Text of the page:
Some Superficial Text Mining on the National Security Strategy 1

Arnon Kohavi September 12, 2018 0 Comments
Superficial Text Mining on the National Security Strategy

Some Superficial Text Mining on the National Security Strategy 1

On Tuesday, Jay Ulfelder came up with a cool idea about mining the text of the new National Security Strategy. He gave it the old college try, but it didn’t end up where he would have liked–such us life. So I’m going to step in!

The first step in a linguistic analysis is obtaining the raw text. Luckily for us, Ulfelder did complete the annoying but useful busywork of scraping the text out of the original PDFs, so I’m just going to use those text files.

Some PDFs give you the ability to select text, like you would with a Word document. These are typically machine-generated; i.e. somebody typeset their document and then compiled or “printed” it directly to PDF. That gives users of the PDF more-or-less perfect access to the text content of the document.

Other PDFs are basically just pictures of printed pages.  This means that they needed to be scraped using optical character recognition.  In general, OCR software is very good at what it does, but we can expect it to make a meaningful number of mistakes over our corpus of hundreds of thousands of characters. As such, I’m going to use an aggressive filtering technique. I’m going to make the entire corpus of text lower-case, and then remove all the non-alphabetic characters.  

This will generate a fairly “clean” dataset by NLP standards, but at the expense of broad-spectrum accuracy (e.g. we lose things like arabic-numeral references to years), and flexibility (e.g. this data is useless for sentence-level analysis).

Since I’m only doing superficial data play, I’m fine with just working with word-level analysis (though a deeper dive might be a good topic for another day). For my purposes, that means counting words.  The simplest way I know to tokenize words is to use the Python NLTK library–It has an adequate tokenizer with a simple API.Potential Gotcha! If you want to run this code, you’re going to need to install nltk, and then also install the nltk data.

Here’s my (heavily annotated) Python Script:

import re
from os import listdir
from nltk.tokenize import word_tokenize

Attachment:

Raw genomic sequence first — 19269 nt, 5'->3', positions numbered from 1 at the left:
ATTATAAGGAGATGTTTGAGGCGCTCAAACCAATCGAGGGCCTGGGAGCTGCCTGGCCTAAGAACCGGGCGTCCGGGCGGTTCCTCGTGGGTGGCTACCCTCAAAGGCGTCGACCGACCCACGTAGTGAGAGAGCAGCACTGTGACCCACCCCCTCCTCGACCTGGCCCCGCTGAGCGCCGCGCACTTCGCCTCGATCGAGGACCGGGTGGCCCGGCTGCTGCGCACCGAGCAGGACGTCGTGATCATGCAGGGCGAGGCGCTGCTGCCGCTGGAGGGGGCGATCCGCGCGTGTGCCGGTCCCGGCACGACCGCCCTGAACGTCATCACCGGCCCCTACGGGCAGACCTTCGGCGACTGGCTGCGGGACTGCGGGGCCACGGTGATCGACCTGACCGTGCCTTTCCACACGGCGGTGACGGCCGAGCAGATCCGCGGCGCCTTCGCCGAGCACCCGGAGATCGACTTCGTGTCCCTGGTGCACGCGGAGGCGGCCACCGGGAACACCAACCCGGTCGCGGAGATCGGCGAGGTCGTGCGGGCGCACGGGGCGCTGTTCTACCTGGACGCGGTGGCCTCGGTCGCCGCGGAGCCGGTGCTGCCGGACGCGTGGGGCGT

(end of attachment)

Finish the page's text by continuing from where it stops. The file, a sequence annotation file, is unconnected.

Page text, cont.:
from nltk.corpus import stopwords

# Print out a header for our CSV
print "Year,Word,Count"

# A handy list of words which confer almost no semantic value idempotently
stpwrds = stopwords.words('english')

# Loop over all the files in my txts directory
for f in listdir('txts'):

    # This ugly thing opens a text file, demotes all of its uppercase characters, and removes all non-letter characters
    f2words = word_tokenize(re.sub(r'[^a-z ]',r'', open('txts/'+f,'r').read().lower()))

    # 'words' is python dictionary (similar to a list in R) that maps from a word to the number of occurrences we've counted
    words = {}

    # Loop over every word in the text file
    for word in f2words:

        # Make sure we don't have any spaces floating around our word
        word = word.strip()

        # Skip all of those stopwords
        if word in stpwrds: continue

        # And write down a tickmark for the words we have left
        if word in words: words[word] += 1
        else: words[word] = 1

    # Loop over the words we recorded, and print out their counts
    for word, count in words.iteritems():
        print ",".join([str(f),word,str(count)])

This prints a CSV to stdout containing every distinct word and its respective count for each NSS, designated by the year in which it was published. (I captured the CSV to a file by redirecting the output). From here, I’m going to switch to R for the Analytics.

One thing we can look at very easily is the approximate length of the documents.

Bill Clinton oversaw the most National Security Strategies (almost one for each year he was in office).  He also saw the longest, weighing in at more than 25,000 words.  Presidents Bush and Obama, by contrast, have only produced two each, or one per term.  There isn’t any evident trend in the relationship between time and length–they seem to hover around 13,000 words no matter how many there have been or how long they’ve been happening (or who’s in office).

Another tack we can take against the dataset is the count of distinct words.

Note how it is fitted by two separate regression lines, making the transition around 10,000 on the x-axis.

So, what are these super-common words? Why do they bubble up to the top of the ranking? If we take a look at the top scorers, the reasons should be pretty obvious:


These are exactly the words you should expect to see every sentence in a US national security policy document. “States” pulls duty in a wide variety of contexts: as the “United States”, in “failed states”, or “state” as in a status. “Security” happens to be in the title: the National Security Strategy. “us” is the stripped down version of “U.S.”, in addition to absorbing instances of its more pedestrian synonym.  Et cetera, et cetera.  My one final note on this table is that were I not using NLTK’s list, I would classify “also” as a stopword.

Like Jay Ulfelder, I also lack the time to devote to this project the attention it deserves. However, also like Jay Ulfelder, all my work is preserved in a Git Repo. Perhaps someone else can pick up the gauntlet from here.

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